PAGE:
The Paarfi books are a lot of fun, and while not very much actually happens here over nearly 400 pages the reader is rarely left with the feeling of being short-changed. There is much humour, witty banter, a little derring-do and quite a few asides in which Brust makes more-or-less direct commentary on writing and the styles of other authors.

The plot also allow hi
Well, I loved Dumas, so obviously I would like this homage to The Vicomte de Bragelonne. After ten years of writing in this style Brust really got it down, and these last three (or, really, a single novel in parts, like its prototype) are the best of the five.

I've been reading Brust since 1987, when my friend Sam Jones introduced me to him, while warning me that "he's not actually a good writer." It was true then, though I didn't believe it at the time; but he has become a very good writer, and
Steven Therrien
A wordy "Book within a book" style bunch of facts and figures that end up going nowhere. Listened to the audiobook for close to two hours and still didn't know what was going on.
Joe Hill
Good story, forced writing convention. The book is a good companion to the Vlad Taltos novels fleshing out the history of the Draegaran Empire. The story itself I like, but it was difficult to get past the narrator who is supposed to be a Draegaran historian. He comes across as kind of a stuffy old windbag, which I think Brust does on purpose. It's an interesting writing exercise and will appeal to folks that are turned on by different point of view writing. I wish there had been a different nar ...more
Good, but not great. It's great to see a return to these characters and I really enjoyed the style of writing. Up to a point. After about the 5th encounter of "How so, you have a question?" "I believe that I do." "And are you prepared to ask it?" "Perhaps now I am ready." "Then I am ready to hear it."
it gets a little tiresome.

Not really much happens the plot pretty much crawls along and there's very little swashbuckling that the earlier books contained. Hopefully the middle book will speed thing
The style - Steven Brust is writing as a translator of a (fictional) historian of his fictional universe - made me laugh out repeately - then became very wearisome - then made me laugh out loud again. The story itself - first of a trilogy of the Viscount of Adrilankha - fills in a lot of the backstory of many of the characters in his earlier (but set later in "history") Vlad Taltos books.
... And if that is at all confusing, then Steven Brust is *much* too confusing for you.
Not for the casual fan, nor a good place to start reading about the Dragaeran Empire. The overblown writing style is a deliberate choice, and done well (and certainly exhaustive), but I'd like Brust to come out with a Cliff Notes for this and the other four written in this style (collectively the Khaavren Romances). Take out the formalized writing, the tedious asides and the stylized dialogue conventions, and you'd be left with 5 lovely short stories.
Michael Coats
"That, then, is the plan: we will have adventures, and then we'll meet girls."

If you've been reading the Khaavren Romances, you will be continuing here. If you didn't care for the first volume (and why not?), then I suppose you'll skip this.

The writing is clever and fun. The action is fast-paced and breathtaking. The characters leap of the page and command attention. Read this and enjoy it!
Maybe I'm just getting tired of the writing style, but I had a lot more trouble paying attention to this one and caring enough to keep the characters straight (there are a lot in this one and not really enough time to get to know any of them). Maybe it will get better with the next two, I gather these three are really just one book broken into 3 for publication.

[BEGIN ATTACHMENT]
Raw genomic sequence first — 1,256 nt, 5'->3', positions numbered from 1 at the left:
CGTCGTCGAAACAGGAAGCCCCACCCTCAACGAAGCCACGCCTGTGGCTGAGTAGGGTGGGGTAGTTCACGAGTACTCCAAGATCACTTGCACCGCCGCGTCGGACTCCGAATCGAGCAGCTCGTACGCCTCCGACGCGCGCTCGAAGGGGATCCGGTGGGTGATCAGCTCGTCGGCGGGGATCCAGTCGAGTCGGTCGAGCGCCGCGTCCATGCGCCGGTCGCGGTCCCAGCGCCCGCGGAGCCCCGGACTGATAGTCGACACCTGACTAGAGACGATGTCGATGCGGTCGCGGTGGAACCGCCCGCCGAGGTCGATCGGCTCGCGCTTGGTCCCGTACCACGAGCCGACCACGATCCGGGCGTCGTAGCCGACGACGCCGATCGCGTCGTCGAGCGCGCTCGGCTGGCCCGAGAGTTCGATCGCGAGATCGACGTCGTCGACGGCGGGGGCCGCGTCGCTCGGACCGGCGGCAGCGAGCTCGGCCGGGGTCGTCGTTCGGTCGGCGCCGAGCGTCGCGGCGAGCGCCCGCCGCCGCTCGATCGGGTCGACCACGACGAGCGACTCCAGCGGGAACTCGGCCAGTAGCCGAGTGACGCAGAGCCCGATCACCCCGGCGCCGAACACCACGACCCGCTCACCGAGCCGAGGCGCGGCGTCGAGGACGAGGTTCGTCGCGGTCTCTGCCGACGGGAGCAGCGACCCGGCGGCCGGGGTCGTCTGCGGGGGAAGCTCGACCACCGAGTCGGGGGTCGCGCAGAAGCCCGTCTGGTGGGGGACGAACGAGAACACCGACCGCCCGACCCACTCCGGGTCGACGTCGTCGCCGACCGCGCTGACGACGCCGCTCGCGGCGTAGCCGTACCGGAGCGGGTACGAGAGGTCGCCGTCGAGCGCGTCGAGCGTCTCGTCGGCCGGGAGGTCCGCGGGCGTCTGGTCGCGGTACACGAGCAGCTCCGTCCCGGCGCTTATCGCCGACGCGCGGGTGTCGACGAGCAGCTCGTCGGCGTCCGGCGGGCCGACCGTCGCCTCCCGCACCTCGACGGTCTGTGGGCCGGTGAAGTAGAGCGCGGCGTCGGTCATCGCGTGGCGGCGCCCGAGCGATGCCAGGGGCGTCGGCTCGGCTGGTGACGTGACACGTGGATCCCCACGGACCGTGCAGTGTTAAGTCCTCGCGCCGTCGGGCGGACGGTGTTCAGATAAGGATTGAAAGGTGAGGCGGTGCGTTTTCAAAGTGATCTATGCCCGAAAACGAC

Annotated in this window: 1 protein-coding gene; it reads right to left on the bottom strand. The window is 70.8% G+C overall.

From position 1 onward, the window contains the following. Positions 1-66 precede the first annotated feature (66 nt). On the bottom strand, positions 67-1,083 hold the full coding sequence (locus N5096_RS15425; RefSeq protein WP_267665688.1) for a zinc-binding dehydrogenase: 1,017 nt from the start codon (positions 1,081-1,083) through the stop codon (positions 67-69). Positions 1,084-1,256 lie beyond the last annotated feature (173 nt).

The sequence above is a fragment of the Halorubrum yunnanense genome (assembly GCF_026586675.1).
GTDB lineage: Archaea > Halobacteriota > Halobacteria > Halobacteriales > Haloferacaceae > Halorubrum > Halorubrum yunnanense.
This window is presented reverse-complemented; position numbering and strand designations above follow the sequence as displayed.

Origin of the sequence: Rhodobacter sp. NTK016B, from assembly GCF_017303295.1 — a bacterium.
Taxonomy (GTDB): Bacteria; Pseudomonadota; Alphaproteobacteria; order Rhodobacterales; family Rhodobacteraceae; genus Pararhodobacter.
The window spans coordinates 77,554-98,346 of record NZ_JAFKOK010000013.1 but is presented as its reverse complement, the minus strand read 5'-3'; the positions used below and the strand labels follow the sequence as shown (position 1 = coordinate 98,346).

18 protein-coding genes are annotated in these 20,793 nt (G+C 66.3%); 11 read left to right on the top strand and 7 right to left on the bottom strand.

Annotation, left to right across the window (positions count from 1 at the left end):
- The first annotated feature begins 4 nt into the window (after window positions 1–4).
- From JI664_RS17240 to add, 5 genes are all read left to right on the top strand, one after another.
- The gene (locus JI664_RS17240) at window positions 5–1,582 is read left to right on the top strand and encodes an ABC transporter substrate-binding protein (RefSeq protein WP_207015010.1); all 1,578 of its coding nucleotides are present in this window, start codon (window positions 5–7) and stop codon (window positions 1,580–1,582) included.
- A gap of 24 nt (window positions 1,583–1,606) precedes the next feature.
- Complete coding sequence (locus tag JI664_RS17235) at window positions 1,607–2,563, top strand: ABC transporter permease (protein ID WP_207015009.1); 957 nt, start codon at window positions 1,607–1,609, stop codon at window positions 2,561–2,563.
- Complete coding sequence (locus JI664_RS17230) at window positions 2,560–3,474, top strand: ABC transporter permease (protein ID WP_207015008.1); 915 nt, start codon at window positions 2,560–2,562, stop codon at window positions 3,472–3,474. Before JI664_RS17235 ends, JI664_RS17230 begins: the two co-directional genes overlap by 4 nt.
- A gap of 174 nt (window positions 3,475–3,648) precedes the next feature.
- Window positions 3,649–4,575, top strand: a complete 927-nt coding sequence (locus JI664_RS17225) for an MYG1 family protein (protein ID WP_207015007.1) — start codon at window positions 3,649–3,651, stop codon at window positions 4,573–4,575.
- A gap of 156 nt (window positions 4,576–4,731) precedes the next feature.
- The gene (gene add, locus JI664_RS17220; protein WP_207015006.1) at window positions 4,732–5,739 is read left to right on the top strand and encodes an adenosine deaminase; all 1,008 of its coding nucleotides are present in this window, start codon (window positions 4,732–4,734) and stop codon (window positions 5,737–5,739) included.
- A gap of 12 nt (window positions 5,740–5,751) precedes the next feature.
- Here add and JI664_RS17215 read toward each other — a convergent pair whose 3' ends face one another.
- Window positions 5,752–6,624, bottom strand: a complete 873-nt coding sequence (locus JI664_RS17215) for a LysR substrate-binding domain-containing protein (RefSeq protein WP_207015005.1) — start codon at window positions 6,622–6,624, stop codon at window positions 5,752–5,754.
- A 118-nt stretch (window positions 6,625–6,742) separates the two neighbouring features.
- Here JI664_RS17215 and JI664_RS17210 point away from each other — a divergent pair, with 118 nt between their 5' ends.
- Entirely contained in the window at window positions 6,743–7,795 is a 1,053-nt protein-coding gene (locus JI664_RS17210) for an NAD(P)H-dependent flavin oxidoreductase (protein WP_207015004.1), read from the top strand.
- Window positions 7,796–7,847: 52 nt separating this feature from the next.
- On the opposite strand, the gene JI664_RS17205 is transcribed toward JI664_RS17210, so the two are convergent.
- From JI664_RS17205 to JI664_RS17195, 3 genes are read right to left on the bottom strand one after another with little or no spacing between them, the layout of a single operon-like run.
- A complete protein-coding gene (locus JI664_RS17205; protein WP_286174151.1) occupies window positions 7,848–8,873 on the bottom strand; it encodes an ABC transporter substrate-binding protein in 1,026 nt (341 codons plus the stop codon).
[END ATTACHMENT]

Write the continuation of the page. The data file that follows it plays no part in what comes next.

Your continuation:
The third of five books in the "Khaavren Romances". It starts the story of the restoration of the Dragaerean empire after the Interregnum. It is even slower than the previous two books and the charm of the style has worn thin. Read only if you are really interested in Brust's Dragearean world.
This series is really growing on me. At first I found the writing style a bit tedious, but now I am in the groove. This book is not a stand alone work as the two previous books in the series. On the last page you are looking for the next book immediately.
Rachel Rogers
After waiting with baited breath for a follow up to 500 Years After, here it is! It was great to return to Kaavren and company. Brust has obviously been laboring for a while to make this perfect. He succeeded. Couldn't wait to read more.
Mary Lauer
I am trying to figure out how so much can happen and yet it doesn't seem like it. Somehow the authorial perorations seem to take more space/time than they acctually do. Which is not a bad thing ... it's still an amusing book.
This is an okay fantasy. I dislike the third person viewpoint in this seris. I prefer the first person style of the Vlad Taltos novels. And the characters are not that interesting. Stick with the Vlad Taltos novels.
Juuuust barely made it through this. Balances on the edge of wanting to know what happens but not wanting to wade through the godawful prose.
C is for **censored**
The star rating given reflects my opinion within ‘the official goodreads rating system’. (Notice the two important words... OPINION and RATING)

1 star: Didn’t Like it
2 stars: It’s Okay
3 stars: Liked it
4 stars: Really Liked it
5 stars: It Was Amazing

I don’t really give a rat-fuck that there are some who think I ‘owe’ an explanation for my opinion. Nope, nada, and not sorry about it.

Sometimes I may add notes to explain what my opinions are based on, and sometimes I don’t. I do this for me, on my boo
Sera Lewis
Convoluted writing and no plot. Gave up after 50 pages.
Love love love these characters.
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Steven Karl Zoltán Brust (born November 23, 1955) is an American fantasy and science fiction author of Hungarian descent. He was a member of the writers' group The Scribblies, which included Emma Bull, Pamela Dean, Will Shetterly, Nate Bucklin, Kara Dalkey, and Patricia Wrede, and also belongs to the Pre-Joycean Fellowship.

(Photo by David Dyer-Bennet)
More about Steven Brust...

Other Books in the Series

The Khaavren Romances (5 books)
  • The Phoenix Guards (Khaavren Romances, #1)
  • Five Hundred Years After (Khaavren Romances, #2)
  • The Lord of Castle Black  (Khaavren Romances, #3: The Viscount of Adrilankha, #2)
  • Sethra Lavode (Khaavren Romances, #3: The Viscount of Adrilankha, #3)
Jhereg (Vlad Taltos, #1) Yendi (Vlad Taltos, #2) Taltos (Vlad Taltos, #4) Phoenix (Vlad Taltos, #5) Dragon (Vlad Taltos, #8)